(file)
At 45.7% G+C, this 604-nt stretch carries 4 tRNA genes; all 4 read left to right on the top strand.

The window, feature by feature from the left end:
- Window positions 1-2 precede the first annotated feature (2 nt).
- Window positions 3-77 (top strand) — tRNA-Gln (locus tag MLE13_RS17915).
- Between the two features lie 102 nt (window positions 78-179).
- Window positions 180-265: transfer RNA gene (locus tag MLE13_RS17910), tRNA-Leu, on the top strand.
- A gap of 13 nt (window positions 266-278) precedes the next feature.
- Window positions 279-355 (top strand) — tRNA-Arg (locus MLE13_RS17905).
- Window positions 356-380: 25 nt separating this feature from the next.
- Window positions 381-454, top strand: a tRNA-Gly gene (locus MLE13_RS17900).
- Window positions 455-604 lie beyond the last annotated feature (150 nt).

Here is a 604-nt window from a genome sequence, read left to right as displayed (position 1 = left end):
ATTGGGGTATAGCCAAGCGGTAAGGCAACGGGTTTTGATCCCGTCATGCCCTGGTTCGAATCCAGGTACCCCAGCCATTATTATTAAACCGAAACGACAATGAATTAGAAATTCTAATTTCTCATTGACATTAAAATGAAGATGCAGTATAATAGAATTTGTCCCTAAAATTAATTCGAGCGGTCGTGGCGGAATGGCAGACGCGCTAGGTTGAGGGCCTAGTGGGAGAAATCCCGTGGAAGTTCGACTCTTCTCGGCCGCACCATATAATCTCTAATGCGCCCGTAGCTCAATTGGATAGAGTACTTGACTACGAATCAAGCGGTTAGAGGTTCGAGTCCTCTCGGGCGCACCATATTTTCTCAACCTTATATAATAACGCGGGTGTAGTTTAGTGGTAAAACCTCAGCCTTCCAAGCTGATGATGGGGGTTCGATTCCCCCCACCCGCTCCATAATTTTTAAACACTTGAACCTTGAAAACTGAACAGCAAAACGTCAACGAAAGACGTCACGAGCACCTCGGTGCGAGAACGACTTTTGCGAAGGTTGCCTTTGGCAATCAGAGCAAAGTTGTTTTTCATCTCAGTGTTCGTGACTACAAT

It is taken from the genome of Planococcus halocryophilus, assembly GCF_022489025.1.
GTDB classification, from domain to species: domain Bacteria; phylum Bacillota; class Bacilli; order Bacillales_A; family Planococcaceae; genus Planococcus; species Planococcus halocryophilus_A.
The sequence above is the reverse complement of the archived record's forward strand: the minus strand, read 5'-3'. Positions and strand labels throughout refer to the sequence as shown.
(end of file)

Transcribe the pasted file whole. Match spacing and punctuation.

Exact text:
At 45.7% G+C, this 604-nt stretch carries 4 tRNA genes; all 4 read left to right on the top strand.

The window, feature by feature from the left end:
- Window positions 1-2 precede the first annotated feature (2 nt).
- Window positions 3-77 (top strand) — tRNA-Gln (locus tag MLE13_RS17915).
- Between the two features lie 102 nt (window positions 78-179).
- Window positions 180-265: transfer RNA gene (locus tag MLE13_RS17910), tRNA-Leu, on the top strand.
- A gap of 13 nt (window positions 266-278) precedes the next feature.
- Window positions 279-355 (top strand) — tRNA-Arg (locus MLE13_RS17905).
- Window positions 356-380: 25 nt separating this feature from the next.
- Window positions 381-454, top strand: a tRNA-Gly gene (locus MLE13_RS17900).
- Window positions 455-604 lie beyond the last annotated feature (150 nt).

Here is a 604-nt window from a genome sequence, read left to right as displayed (position 1 = left end):
ATTGGGGTATAGCCAAGCGGTAAGGCAACGGGTTTTGATCCCGTCATGCCCTGGTTCGAATCCAGGTACCCCAGCCATTATTATTAAACCGAAACGACAATGAATTAGAAATTCTAATTTCTCATTGACATTAAAATGAAGATGCAGTATAATAGAATTTGTCCCTAAAATTAATTCGAGCGGTCGTGGCGGAATGGCAGACGCGCTAGGTTGAGGGCCTAGTGGGAGAAATCCCGTGGAAGTTCGACTCTTCTCGGCCGCACCATATAATCTCTAATGCGCCCGTAGCTCAATTGGATAGAGTACTTGACTACGAATCAAGCGGTTAGAGGTTCGAGTCCTCTCGGGCGCACCATATTTTCTCAACCTTATATAATAACGCGGGTGTAGTTTAGTGGTAAAACCTCAGCCTTCCAAGCTGATGATGGGGGTTCGATTCCCCCCACCCGCTCCATAATTTTTAAACACTTGAACCTTGAAAACTGAACAGCAAAACGTCAACGAAAGACGTCACGAGCACCTCGGTGCGAGAACGACTTTTGCGAAGGTTGCCTTTGGCAATCAGAGCAAAGTTGTTTTTCATCTCAGTGTTCGTGACTACAAT

It is taken from the genome of Planococcus halocryophilus, assembly GCF_022489025.1.
GTDB classification, from domain to species: domain Bacteria; phylum Bacillota; class Bacilli; order Bacillales_A; family Planococcaceae; genus Planococcus; species Planococcus halocryophilus_A.
The sequence above is the reverse complement of the archived record's forward strand: the minus strand, read 5'-3'. Positions and strand labels throughout refer to the sequence as shown.